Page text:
Given the 3D computed tomography (CT) image of a cancer patient, the entire volume contains a set ofVdiscrete voxels. The incident radiation beam 1 for patient treatment at each orientation can be decomposed into a set of beamlets. The dose received by a voxel 9 2 V is denoted as 39 and the intensity of an incident beamlet 8 2 1 with fluence intensity G8 . B denotes the set of candidate beam angles that are available for the VMAT treatment planning. Such that 1 2 B a set of equally spaced couch-gantry angle pairs that constitute a 4c space. At the initial stage, the infeasible or collision-prone configurations are removed from B. The dose influence matrix, D, expresses the relationship between the dose received by a voxel 39 and a beamlet of unit fluence intensity G8 , such that: Given a dose prescribed by the physician d? to be delivered to the tumor, our objective function minimizes the least-square deviation between the prescribed dose and the actual dose received by the tumor voxels.

READ  The introduction to the bowl plagues and the first bowl plague

Non-coplanar VMAT planning methodology

Our planning follows the recent state of the art approach [93] with an aim to improve on the beam angle selection. Beam angle selection is performed to obtain optimal beams from the set of all candidate beam angles to serve as control points for the treatment trajectory. A traveling salesman problem is solved to connect all the optimal beam angles obtained from beam selection to form a valid treatment trajectory. Finally a direct leaf trajectory optimization is performed to obtain the final plan using the new trajectory.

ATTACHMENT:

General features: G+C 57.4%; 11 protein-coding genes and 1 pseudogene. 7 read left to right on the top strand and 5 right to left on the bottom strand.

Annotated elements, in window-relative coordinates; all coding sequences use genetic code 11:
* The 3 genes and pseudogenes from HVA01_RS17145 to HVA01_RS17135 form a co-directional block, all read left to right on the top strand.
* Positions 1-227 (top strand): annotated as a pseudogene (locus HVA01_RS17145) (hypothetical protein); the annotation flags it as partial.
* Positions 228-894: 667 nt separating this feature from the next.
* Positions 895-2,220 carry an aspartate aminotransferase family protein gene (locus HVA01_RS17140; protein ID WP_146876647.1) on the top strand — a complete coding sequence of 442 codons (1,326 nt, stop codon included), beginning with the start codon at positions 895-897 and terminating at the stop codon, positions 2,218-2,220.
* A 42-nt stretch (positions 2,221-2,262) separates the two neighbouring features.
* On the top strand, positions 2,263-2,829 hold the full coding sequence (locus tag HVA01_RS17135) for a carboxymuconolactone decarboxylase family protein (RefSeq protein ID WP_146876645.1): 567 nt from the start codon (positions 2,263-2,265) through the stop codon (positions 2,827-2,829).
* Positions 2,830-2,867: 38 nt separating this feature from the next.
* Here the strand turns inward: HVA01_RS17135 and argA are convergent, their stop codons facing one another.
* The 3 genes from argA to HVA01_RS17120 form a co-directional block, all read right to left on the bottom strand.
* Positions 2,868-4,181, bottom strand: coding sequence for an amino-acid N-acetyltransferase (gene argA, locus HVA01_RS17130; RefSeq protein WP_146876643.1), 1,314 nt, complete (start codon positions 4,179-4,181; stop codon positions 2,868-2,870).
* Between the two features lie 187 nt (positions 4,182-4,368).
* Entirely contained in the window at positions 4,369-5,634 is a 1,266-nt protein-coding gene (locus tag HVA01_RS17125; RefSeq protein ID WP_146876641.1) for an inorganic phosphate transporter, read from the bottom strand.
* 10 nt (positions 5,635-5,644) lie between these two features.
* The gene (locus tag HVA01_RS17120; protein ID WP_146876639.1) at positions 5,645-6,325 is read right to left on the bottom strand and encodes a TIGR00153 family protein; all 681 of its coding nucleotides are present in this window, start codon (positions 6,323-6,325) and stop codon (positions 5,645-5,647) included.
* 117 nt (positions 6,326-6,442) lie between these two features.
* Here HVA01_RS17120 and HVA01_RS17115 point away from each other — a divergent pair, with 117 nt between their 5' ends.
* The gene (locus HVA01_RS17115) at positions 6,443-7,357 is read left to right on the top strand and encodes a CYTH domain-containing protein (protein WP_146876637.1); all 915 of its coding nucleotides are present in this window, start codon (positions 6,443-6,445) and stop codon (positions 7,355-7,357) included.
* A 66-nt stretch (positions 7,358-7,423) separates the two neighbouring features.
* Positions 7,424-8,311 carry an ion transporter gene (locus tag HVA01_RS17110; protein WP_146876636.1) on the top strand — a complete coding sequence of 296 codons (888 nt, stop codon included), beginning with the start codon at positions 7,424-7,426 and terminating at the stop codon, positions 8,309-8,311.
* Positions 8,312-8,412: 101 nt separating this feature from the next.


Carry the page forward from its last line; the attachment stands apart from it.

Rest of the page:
In order to improve the beam angle selection step, our approach makes use use of direct leaf trajectory optimization to evaluate the fluence contribution during the beam angle selection instead of fluence map optimization. The direct leaf trajectory optimization is used during the beam angle selection phase to improve comparison between treatment plans and to better account for MLC and machine constraints. Another difference in our approach is that there is no-limitation on the space of the candidate beam angles to be explored during the search for with Simulated Annealing optimal beams. Therefore a very large space of candidate beam orientations is available for selecting the optimal beam orientations.

Beam selection algorithm using simulated annealing

Simulated annealing [123] is a widely used heuristic method that is used to find a global solution to a combinatorial optimization problem. It mimicks the annealing process in metallurgy with the notion of slow cooling interpreted as a slow decrease in the probability of accepting suboptimal solutions as the algorithm proceeds. Simulated annealing has been applied to beam selection for intensity-modulated radiotherapy (IMRT) planning [124] and selecting optimal seed locations during inverse brachytherapy treatment planning [125].

Table of contents :

1 Introduction 
1.1 Cancer
1.2 Radiotherapy
1.3 Types of Radiotherapy
1.4 External Radiotherapy
1.5 Thesis Objective Statement
2 Collision Detection for Non-coplanar VMAT 
2.1 Introduction
2.2 Geometric Setup
2.3 Co-simulation with MATLAB
2.4 Evaluation Study
2.5 Discussion
3 Optimizing Beam Selection for Non-Coplanar VMAT Treatment Planning with Simulated Annealing 
3.1 Introduction
3.2 VMAT treatment plan optimization
3.3 Results
3.4 Discussion
4 A Sampling-based approach for Non-Coplanar VMAT Treatment Planning using RRT 
4.1 Introduction
4.2 Rapidly-exploring random trees (RRT)
4.3 Asymptomatic sub-optimality of the RRT algorithm
4.4 Improved Rapidly-exploring random trees (RRT⇤)
4.5 Motivation for choosing  »)⇤ algorithm
4.6 New  »)⇤ algorithm for Non-coplanar VMAT planning
4.7 Modifications made to  »)⇤ for non-coplanar VMAT planning
4.8 Hardware and software Implementation Details
4.9 Results
4.10 Discussion
Conclusion and Future Work


Related Posts